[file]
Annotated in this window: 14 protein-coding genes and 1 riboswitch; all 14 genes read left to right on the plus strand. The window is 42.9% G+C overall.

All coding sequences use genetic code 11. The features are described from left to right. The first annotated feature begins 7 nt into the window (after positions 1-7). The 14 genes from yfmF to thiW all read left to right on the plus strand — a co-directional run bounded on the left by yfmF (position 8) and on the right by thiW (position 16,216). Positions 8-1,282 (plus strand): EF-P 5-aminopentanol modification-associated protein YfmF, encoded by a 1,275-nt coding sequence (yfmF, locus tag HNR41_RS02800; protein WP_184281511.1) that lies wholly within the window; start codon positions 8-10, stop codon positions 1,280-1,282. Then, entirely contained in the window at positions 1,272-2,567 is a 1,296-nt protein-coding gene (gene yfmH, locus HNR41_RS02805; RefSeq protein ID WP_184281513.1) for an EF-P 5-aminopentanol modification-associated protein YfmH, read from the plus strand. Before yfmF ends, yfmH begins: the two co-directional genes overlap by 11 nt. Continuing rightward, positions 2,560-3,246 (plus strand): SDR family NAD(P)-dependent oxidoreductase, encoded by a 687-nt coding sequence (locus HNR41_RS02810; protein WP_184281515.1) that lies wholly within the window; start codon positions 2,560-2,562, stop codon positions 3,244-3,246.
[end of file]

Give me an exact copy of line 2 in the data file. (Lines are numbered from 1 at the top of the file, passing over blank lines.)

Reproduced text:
All coding sequences use genetic code 11. The features are described from left to right. The first annotated feature begins 7 nt into the window (after positions 1-7). The 14 genes from yfmF to thiW all read left to right on the plus strand — a co-directional run bounded on the left by yfmF (position 8) and on the right by thiW (position 16,216). Positions 8-1,282 (plus strand): EF-P 5-aminopentanol modification-associated protein YfmF, encoded by a 1,275-nt coding sequence (yfmF, locus tag HNR41_RS02800; protein WP_184281511.1) that lies wholly within the window; start codon positions 8-10, stop codon positions 1,280-1,282. Then, entirely contained in the window at positions 1,272-2,567 is a 1,296-nt protein-coding gene (gene yfmH, locus HNR41_RS02805; RefSeq protein ID WP_184281513.1) for an EF-P 5-aminopentanol modification-associated protein YfmH, read from the plus strand. Before yfmF ends, yfmH begins: the two co-directional genes overlap by 11 nt. Continuing rightward, positions 2,560-3,246 (plus strand): SDR family NAD(P)-dependent oxidoreductase, encoded by a 687-nt coding sequence (locus HNR41_RS02810; protein WP_184281515.1) that lies wholly within the window; start codon positions 2,560-2,562, stop codon positions 3,244-3,246.